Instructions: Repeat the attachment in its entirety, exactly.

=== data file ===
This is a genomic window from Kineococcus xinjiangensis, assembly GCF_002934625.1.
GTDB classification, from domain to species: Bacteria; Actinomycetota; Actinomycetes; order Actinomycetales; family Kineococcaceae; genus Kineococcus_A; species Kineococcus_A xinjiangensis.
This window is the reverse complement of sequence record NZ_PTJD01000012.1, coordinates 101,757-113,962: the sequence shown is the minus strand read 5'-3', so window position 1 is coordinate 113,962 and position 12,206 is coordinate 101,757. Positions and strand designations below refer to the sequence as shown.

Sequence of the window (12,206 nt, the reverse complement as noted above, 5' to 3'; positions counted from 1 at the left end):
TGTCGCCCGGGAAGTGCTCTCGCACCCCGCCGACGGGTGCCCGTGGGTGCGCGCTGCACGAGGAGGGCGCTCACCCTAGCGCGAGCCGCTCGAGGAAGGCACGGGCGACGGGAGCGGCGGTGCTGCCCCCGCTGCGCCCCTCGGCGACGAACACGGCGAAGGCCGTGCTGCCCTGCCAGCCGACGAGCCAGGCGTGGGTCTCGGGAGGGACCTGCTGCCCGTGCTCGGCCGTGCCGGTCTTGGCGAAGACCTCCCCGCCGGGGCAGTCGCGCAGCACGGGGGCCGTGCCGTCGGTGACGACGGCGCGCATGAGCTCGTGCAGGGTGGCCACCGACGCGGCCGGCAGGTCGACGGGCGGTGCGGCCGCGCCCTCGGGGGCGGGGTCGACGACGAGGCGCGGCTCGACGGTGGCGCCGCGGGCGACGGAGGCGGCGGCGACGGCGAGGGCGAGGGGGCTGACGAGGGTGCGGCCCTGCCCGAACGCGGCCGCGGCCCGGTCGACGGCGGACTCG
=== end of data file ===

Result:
This is a genomic window from Kineococcus xinjiangensis, assembly GCF_002934625.1.
GTDB classification, from domain to species: Bacteria; Actinomycetota; Actinomycetes; order Actinomycetales; family Kineococcaceae; genus Kineococcus_A; species Kineococcus_A xinjiangensis.
This window is the reverse complement of sequence record NZ_PTJD01000012.1, coordinates 101,757-113,962: the sequence shown is the minus strand read 5'-3', so window position 1 is coordinate 113,962 and position 12,206 is coordinate 101,757. Positions and strand designations below refer to the sequence as shown.

Sequence of the window (12,206 nt, the reverse complement as noted above, 5' to 3'; positions counted from 1 at the left end):
TGTCGCCCGGGAAGTGCTCTCGCACCCCGCCGACGGGTGCCCGTGGGTGCGCGCTGCACGAGGAGGGCGCTCACCCTAGCGCGAGCCGCTCGAGGAAGGCACGGGCGACGGGAGCGGCGGTGCTGCCCCCGCTGCGCCCCTCGGCGACGAACACGGCGAAGGCCGTGCTGCCCTGCCAGCCGACGAGCCAGGCGTGGGTCTCGGGAGGGACCTGCTGCCCGTGCTCGGCCGTGCCGGTCTTGGCGAAGACCTCCCCGCCGGGGCAGTCGCGCAGCACGGGGGCCGTGCCGTCGGTGACGACGGCGCGCATGAGCTCGTGCAGGGTGGCCACCGACGCGGCCGGCAGGTCGACGGGCGGTGCGGCCGCGCCCTCGGGGGCGGGGTCGACGACGAGGCGCGGCTCGACGGTGGCGCCGCGGGCGACGGAGGCGGCGGCGACGGCGAGGGCGAGGGGGCTGACGAGGGTGCGGCCCTGCCCGAACGCGGCCGCGGCCCGGTCGACGGCGGACTCG